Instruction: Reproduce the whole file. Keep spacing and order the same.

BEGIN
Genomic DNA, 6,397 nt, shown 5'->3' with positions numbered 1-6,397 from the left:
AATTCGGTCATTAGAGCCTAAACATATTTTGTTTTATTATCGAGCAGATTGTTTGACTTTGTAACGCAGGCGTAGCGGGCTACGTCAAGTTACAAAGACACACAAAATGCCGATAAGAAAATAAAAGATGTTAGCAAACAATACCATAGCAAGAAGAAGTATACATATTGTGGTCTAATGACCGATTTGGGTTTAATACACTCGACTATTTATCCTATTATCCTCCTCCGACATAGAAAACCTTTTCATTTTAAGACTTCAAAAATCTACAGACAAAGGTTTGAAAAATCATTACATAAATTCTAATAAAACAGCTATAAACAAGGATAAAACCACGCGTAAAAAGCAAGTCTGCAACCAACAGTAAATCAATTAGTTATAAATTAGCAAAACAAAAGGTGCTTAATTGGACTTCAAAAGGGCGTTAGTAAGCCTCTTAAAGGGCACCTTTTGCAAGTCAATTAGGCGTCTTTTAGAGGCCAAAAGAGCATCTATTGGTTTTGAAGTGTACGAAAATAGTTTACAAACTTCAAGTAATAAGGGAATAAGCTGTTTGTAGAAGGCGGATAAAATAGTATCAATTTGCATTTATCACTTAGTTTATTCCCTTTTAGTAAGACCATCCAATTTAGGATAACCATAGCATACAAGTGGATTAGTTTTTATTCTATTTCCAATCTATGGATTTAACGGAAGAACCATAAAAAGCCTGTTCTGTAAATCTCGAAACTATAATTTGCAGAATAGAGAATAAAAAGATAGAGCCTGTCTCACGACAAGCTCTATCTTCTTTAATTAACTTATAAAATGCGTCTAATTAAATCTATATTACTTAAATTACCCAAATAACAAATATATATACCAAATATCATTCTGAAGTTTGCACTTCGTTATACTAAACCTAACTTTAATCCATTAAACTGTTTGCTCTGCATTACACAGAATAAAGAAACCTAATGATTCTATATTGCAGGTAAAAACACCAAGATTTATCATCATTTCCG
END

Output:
Genomic DNA, 6,397 nt, shown 5'->3' with positions numbered 1-6,397 from the left:
AATTCGGTCATTAGAGCCTAAACATATTTTGTTTTATTATCGAGCAGATTGTTTGACTTTGTAACGCAGGCGTAGCGGGCTACGTCAAGTTACAAAGACACACAAAATGCCGATAAGAAAATAAAAGATGTTAGCAAACAATACCATAGCAAGAAGAAGTATACATATTGTGGTCTAATGACCGATTTGGGTTTAATACACTCGACTATTTATCCTATTATCCTCCTCCGACATAGAAAACCTTTTCATTTTAAGACTTCAAAAATCTACAGACAAAGGTTTGAAAAATCATTACATAAATTCTAATAAAACAGCTATAAACAAGGATAAAACCACGCGTAAAAAGCAAGTCTGCAACCAACAGTAAATCAATTAGTTATAAATTAGCAAAACAAAAGGTGCTTAATTGGACTTCAAAAGGGCGTTAGTAAGCCTCTTAAAGGGCACCTTTTGCAAGTCAATTAGGCGTCTTTTAGAGGCCAAAAGAGCATCTATTGGTTTTGAAGTGTACGAAAATAGTTTACAAACTTCAAGTAATAAGGGAATAAGCTGTTTGTAGAAGGCGGATAAAATAGTATCAATTTGCATTTATCACTTAGTTTATTCCCTTTTAGTAAGACCATCCAATTTAGGATAACCATAGCATACAAGTGGATTAGTTTTTATTCTATTTCCAATCTATGGATTTAACGGAAGAACCATAAAAAGCCTGTTCTGTAAATCTCGAAACTATAATTTGCAGAATAGAGAATAAAAAGATAGAGCCTGTCTCACGACAAGCTCTATCTTCTTTAATTAACTTATAAAATGCGTCTAATTAAATCTATATTACTTAAATTACCCAAATAACAAATATATATACCAAATATCATTCTGAAGTTTGCACTTCGTTATACTAAACCTAACTTTAATCCATTAAACTGTTTGCTCTGCATTACACAGAATAAAGAAACCTAATGATTCTATATTGCAGGTAAAAACACCAAGATTTATCATCATTTCCG